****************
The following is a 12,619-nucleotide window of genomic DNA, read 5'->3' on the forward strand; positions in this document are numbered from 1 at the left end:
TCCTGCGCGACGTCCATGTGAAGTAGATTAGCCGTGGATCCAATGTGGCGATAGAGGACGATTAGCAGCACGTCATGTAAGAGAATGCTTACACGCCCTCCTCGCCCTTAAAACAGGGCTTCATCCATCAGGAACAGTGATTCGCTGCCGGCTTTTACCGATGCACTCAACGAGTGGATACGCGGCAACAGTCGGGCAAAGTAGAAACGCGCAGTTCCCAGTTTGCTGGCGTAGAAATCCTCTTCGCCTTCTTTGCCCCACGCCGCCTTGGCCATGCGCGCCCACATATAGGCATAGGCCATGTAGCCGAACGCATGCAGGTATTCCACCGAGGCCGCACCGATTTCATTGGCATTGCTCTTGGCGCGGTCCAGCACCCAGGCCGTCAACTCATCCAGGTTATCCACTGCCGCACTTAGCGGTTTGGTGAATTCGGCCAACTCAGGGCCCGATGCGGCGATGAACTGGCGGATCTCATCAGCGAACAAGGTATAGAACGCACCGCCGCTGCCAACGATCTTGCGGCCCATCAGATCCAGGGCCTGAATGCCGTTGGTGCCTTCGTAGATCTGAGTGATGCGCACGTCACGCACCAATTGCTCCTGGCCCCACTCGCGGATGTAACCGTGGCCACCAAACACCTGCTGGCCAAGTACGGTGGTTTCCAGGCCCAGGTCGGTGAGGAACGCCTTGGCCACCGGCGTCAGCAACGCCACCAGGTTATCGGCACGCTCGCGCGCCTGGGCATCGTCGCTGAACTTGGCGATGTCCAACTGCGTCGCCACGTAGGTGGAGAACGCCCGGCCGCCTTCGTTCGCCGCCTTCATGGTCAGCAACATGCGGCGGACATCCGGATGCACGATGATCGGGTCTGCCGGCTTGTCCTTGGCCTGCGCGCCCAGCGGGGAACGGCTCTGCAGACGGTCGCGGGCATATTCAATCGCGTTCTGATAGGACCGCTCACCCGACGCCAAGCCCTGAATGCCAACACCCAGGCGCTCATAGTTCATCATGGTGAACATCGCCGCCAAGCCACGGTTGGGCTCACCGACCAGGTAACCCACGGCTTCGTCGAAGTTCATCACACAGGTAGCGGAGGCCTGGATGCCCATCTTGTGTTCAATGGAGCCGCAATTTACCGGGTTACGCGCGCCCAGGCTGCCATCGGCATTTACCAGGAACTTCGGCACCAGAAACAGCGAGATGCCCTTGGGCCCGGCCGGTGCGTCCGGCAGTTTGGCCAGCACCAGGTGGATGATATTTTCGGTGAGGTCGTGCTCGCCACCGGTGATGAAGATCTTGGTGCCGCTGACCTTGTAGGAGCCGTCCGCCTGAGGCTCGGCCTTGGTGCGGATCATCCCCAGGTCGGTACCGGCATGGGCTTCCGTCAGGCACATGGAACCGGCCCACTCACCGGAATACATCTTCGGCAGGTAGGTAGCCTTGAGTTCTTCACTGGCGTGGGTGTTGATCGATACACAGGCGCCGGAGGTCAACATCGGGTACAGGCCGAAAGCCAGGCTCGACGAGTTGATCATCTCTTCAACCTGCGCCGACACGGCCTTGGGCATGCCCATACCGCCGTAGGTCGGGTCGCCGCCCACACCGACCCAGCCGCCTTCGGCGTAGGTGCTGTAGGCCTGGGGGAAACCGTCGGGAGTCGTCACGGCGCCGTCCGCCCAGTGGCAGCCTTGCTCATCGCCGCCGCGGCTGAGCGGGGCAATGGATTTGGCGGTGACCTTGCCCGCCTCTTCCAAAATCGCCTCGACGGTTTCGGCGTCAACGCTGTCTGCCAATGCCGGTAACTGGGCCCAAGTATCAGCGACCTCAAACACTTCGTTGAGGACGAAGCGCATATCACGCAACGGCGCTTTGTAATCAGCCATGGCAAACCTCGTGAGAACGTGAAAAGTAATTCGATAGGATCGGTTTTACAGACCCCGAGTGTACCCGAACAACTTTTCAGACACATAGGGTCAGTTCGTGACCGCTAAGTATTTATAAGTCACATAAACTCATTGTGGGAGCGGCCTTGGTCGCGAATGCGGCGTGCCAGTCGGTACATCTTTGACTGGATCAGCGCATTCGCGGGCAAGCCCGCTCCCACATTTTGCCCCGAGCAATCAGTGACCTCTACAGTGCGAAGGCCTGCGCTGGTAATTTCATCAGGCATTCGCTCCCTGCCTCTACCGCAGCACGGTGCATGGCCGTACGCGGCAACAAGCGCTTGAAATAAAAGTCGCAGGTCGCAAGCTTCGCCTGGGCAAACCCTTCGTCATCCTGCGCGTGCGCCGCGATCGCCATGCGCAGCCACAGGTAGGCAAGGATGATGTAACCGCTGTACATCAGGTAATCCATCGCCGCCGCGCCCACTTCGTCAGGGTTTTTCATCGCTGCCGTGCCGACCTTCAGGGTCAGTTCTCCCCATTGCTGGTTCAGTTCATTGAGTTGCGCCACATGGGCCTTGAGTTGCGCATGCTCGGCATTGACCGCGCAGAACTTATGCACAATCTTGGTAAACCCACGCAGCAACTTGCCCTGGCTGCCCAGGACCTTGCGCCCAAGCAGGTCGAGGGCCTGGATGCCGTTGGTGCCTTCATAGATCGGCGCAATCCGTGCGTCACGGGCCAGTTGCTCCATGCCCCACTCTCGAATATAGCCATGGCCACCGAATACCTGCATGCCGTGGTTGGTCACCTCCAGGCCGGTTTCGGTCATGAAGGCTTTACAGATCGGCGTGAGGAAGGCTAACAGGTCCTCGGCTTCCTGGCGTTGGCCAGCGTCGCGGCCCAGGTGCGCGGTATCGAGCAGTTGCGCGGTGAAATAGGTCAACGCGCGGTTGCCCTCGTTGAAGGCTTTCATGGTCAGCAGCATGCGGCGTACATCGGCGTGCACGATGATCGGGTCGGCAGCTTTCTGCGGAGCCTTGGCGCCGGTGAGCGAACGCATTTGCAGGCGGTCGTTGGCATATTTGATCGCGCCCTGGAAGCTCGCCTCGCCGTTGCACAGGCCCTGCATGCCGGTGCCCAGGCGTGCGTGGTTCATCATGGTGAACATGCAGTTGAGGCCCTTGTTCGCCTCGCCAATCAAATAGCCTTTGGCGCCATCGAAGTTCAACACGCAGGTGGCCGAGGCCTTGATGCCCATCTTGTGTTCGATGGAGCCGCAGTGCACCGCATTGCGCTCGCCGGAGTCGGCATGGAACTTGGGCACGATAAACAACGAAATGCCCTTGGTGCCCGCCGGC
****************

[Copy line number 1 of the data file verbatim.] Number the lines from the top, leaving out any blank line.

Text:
The following is a 12,619-nucleotide window of genomic DNA, read 5'->3' on the forward strand; positions in this document are numbered from 1 at the left end: